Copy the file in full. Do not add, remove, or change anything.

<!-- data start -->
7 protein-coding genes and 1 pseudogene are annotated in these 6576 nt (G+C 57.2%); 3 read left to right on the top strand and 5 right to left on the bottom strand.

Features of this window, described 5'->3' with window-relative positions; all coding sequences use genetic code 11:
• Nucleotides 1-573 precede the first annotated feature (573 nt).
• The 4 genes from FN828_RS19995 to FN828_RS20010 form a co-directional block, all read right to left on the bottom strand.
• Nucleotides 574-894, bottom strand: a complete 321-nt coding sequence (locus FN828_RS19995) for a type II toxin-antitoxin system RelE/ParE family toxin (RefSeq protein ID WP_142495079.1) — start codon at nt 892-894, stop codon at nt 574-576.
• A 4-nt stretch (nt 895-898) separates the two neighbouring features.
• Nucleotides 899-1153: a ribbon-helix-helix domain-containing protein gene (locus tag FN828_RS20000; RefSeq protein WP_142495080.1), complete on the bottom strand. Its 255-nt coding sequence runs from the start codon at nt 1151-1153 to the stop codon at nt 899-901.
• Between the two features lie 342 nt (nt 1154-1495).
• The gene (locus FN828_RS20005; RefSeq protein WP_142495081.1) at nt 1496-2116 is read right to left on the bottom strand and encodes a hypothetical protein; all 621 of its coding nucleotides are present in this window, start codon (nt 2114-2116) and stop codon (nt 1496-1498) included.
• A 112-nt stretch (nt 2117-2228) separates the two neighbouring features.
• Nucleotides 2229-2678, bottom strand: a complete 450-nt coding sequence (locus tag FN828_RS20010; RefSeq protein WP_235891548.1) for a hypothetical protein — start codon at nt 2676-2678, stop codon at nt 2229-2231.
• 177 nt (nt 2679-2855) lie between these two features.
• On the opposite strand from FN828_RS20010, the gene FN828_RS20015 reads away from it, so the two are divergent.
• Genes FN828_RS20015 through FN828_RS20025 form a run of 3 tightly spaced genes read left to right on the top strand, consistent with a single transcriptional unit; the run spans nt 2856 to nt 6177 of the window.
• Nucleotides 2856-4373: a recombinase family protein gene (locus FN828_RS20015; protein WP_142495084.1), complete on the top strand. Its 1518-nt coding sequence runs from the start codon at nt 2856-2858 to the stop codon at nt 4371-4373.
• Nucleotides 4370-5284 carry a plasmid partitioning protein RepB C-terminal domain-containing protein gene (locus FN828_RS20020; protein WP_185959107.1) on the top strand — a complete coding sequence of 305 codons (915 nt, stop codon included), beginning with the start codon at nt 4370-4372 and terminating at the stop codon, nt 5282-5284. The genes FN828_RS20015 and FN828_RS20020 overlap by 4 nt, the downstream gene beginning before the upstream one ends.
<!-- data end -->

7 protein-coding genes and 1 pseudogene are annotated in these 6576 nt (G+C 57.2%); 3 read left to right on the top strand and 5 right to left on the bottom strand.

Features of this window, described 5'->3' with window-relative positions; all coding sequences use genetic code 11:
• Nucleotides 1-573 precede the first annotated feature (573 nt).
• The 4 genes from FN828_RS19995 to FN828_RS20010 form a co-directional block, all read right to left on the bottom strand.
• Nucleotides 574-894, bottom strand: a complete 321-nt coding sequence (locus FN828_RS19995) for a type II toxin-antitoxin system RelE/ParE family toxin (RefSeq protein ID WP_142495079.1) — start codon at nt 892-894, stop codon at nt 574-576.
• A 4-nt stretch (nt 895-898) separates the two neighbouring features.
• Nucleotides 899-1153: a ribbon-helix-helix domain-containing protein gene (locus tag FN828_RS20000; RefSeq protein WP_142495080.1), complete on the bottom strand. Its 255-nt coding sequence runs from the start codon at nt 1151-1153 to the stop codon at nt 899-901.
• Between the two features lie 342 nt (nt 1154-1495).
• The gene (locus FN828_RS20005; RefSeq protein WP_142495081.1) at nt 1496-2116 is read right to left on the bottom strand and encodes a hypothetical protein; all 621 of its coding nucleotides are present in this window, start codon (nt 2114-2116) and stop codon (nt 1496-1498) included.
• A 112-nt stretch (nt 2117-2228) separates the two neighbouring features.
• Nucleotides 2229-2678, bottom strand: a complete 450-nt coding sequence (locus tag FN828_RS20010; RefSeq protein WP_235891548.1) for a hypothetical protein — start codon at nt 2676-2678, stop codon at nt 2229-2231.
• 177 nt (nt 2679-2855) lie between these two features.
• On the opposite strand from FN828_RS20010, the gene FN828_RS20015 reads away from it, so the two are divergent.
• Genes FN828_RS20015 through FN828_RS20025 form a run of 3 tightly spaced genes read left to right on the top strand, consistent with a single transcriptional unit; the run spans nt 2856 to nt 6177 of the window.
• Nucleotides 2856-4373: a recombinase family protein gene (locus FN828_RS20015; protein WP_142495084.1), complete on the top strand. Its 1518-nt coding sequence runs from the start codon at nt 2856-2858 to the stop codon at nt 4371-4373.
• Nucleotides 4370-5284 carry a plasmid partitioning protein RepB C-terminal domain-containing protein gene (locus FN828_RS20020; protein WP_185959107.1) on the top strand — a complete coding sequence of 305 codons (915 nt, stop codon included), beginning with the start codon at nt 4370-4372 and terminating at the stop codon, nt 5282-5284. The genes FN828_RS20015 and FN828_RS20020 overlap by 4 nt, the downstream gene beginning before the upstream one ends.